As of June 2, 2021, over 6 million children and adolescents have received at least one dose of the COVID-19 vaccine.

According to data provided by the Centers for Disease Control and Prevention (CDC), 6,327,709 individuals ages 12 through 17 have received one dose of the vaccine. Of that group, 2,293,927 have been fully vaccinated, receiving the complete two dose regiment recommended by Pfizer.

So far, only the Pfizer-BioNTech vaccine has been approved in children ages 12 through 15. The Food and Drug Administration (FDA) approved the vaccine under an Emergency Use Authorization (EUA) on May 10.

As school districts prepare to bring kids back fully in-person beginning this fall, the conversation over whether districts should require children to be vaccinated is heating up.

Los Angeles Unified School District, the 2nd largest public school system in the nation, may require eligible children to get vaccinated in order to return to school in the fall.

According to Austin Beutner, the district’s superintendent, the vaccine will be required for children to come back to campus.

Asked a question regarding mandatory vaccinations against COVID-19, Beutner said, “The short answer is yes. No different than students being vaccinated for measles and mumps or tested for tuberculosis before they come on campus. That’s the best way we know to keep all on the campus safe.”

“Families will always have the option for a child to stay in online learning and, therefore, not be on campus, but to go back to campus, yes,” he added.

In the past few months, the number of positive coronavirus cases in Los Angeles County have plummeted to only a few hundred confirmed cases per day. This is a sharp decline from the 15,000 new cases the county was seeing each day in January.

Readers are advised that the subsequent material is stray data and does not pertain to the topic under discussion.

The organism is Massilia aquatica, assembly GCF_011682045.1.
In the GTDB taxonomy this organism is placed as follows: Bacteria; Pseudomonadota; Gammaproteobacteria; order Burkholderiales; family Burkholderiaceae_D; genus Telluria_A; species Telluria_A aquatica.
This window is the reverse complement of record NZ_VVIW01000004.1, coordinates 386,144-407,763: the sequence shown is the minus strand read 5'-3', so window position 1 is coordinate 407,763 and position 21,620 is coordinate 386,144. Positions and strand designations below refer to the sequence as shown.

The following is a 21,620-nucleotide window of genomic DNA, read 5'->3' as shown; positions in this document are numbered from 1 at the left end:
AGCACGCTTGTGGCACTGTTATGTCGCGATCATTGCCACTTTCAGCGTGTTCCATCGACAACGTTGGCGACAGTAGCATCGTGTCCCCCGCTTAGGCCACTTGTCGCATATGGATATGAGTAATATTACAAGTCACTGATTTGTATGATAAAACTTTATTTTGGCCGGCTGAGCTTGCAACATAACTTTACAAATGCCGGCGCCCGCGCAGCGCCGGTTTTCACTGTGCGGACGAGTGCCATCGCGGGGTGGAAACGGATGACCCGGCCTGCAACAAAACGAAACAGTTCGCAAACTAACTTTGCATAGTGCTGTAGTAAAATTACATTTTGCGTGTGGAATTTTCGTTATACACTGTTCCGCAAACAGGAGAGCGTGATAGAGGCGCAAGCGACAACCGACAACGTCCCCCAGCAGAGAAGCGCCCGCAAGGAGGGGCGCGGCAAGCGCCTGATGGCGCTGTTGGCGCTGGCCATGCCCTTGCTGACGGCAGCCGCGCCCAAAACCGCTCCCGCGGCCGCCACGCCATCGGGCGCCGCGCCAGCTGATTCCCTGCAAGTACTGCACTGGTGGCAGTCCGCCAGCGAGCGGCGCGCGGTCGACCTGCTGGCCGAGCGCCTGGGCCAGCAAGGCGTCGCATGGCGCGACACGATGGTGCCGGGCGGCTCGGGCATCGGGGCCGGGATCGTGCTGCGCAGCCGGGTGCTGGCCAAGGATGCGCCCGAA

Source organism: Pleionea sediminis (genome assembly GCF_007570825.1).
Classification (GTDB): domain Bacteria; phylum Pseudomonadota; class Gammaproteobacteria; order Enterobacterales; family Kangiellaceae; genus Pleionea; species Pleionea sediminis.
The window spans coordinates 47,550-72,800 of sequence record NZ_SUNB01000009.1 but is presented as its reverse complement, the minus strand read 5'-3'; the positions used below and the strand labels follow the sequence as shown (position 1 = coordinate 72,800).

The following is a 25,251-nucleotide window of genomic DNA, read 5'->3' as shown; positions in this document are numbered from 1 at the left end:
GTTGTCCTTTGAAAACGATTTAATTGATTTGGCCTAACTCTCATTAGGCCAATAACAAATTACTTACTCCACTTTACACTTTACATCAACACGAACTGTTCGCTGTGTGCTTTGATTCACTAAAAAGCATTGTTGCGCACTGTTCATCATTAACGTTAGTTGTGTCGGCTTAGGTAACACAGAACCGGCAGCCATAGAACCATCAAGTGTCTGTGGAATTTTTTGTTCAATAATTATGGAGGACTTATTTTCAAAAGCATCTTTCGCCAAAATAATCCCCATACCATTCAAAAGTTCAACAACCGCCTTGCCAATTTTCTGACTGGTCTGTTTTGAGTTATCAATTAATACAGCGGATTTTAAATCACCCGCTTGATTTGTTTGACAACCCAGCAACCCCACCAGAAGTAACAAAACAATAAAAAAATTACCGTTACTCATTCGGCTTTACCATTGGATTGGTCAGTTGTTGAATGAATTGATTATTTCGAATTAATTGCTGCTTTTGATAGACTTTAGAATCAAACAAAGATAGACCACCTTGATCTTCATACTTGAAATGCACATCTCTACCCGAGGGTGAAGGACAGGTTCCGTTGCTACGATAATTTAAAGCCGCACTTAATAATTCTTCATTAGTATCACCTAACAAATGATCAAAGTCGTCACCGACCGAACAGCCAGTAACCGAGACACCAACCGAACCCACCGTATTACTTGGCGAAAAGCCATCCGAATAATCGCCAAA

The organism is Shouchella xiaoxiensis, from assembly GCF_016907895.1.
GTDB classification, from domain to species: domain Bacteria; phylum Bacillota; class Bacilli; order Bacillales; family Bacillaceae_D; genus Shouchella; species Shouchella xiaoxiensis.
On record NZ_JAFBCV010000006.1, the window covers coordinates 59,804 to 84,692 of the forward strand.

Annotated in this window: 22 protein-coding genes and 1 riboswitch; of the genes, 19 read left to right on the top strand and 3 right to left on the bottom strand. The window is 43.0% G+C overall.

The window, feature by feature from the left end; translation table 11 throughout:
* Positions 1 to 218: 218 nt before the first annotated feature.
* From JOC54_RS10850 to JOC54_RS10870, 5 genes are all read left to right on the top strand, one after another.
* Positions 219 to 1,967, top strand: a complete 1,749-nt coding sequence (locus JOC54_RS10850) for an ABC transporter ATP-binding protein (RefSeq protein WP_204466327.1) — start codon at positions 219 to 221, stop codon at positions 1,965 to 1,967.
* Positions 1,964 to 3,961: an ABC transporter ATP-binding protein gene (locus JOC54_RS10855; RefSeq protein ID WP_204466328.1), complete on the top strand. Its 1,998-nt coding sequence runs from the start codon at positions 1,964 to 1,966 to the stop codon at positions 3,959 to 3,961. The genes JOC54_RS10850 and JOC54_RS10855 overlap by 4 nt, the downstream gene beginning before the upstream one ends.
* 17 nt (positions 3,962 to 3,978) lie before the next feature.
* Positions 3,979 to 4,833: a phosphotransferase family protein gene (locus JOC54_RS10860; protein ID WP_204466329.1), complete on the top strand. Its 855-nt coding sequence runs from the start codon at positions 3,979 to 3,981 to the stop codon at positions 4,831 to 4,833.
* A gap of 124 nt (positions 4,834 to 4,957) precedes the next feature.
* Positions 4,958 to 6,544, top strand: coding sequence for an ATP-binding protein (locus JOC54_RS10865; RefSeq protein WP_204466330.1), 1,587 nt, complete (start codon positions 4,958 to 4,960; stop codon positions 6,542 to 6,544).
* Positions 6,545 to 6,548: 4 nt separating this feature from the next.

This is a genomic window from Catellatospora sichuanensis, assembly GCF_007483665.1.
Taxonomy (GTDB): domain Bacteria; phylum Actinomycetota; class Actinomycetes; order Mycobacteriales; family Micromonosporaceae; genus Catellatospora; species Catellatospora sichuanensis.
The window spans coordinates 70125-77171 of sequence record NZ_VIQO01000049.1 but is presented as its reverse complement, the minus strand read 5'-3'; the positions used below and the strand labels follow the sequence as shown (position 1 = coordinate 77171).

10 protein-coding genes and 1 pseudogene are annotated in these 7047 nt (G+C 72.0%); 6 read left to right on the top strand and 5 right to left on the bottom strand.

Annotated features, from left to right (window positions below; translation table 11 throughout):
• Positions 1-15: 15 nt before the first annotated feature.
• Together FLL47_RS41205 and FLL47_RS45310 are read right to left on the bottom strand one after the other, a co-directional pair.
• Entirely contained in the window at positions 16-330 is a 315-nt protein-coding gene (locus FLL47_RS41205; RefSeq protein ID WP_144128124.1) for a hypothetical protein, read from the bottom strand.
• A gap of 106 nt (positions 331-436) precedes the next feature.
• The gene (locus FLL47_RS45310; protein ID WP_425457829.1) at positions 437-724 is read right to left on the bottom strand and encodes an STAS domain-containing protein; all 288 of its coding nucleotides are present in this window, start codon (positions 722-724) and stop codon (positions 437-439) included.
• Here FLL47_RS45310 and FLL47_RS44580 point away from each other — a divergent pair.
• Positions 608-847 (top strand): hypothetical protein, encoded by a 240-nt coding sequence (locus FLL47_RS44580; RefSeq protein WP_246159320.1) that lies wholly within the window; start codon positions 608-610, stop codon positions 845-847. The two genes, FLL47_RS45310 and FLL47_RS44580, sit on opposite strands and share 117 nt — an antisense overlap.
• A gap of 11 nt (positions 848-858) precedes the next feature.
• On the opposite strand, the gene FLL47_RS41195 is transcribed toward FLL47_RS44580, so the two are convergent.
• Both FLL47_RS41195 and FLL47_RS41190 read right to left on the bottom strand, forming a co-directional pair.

But how much of a risk is COVID-19 to children who contract the virus?

According to data provided by the CDC, 309 children ages 0-17 have died from COVID-19.

This can be compared to the 2018-2019 flu season which, according to the CDC, resulted in 480 deaths “associated with influenza” among children.

The American Academy of Pediatrics reports that 3,977,870 children have tested positive for COVID-19 as of May 27.

This means that the chance that any one child dies from COVID-19 is an infinitesimally small 00.000078%.

With the data currently available, children are at little risk of dying from COVID-19.

Now, some parents may decide that their child receiving the COVID-19 vaccine still provides greater benefits than risks. Other parents may decide otherwise.

As we move into the fall, it’s likely the battle over who can better decide the medical decisions for children, their parents or the school districts, will continue to grow.

You can follow this author on Parler @ZacharyMettler

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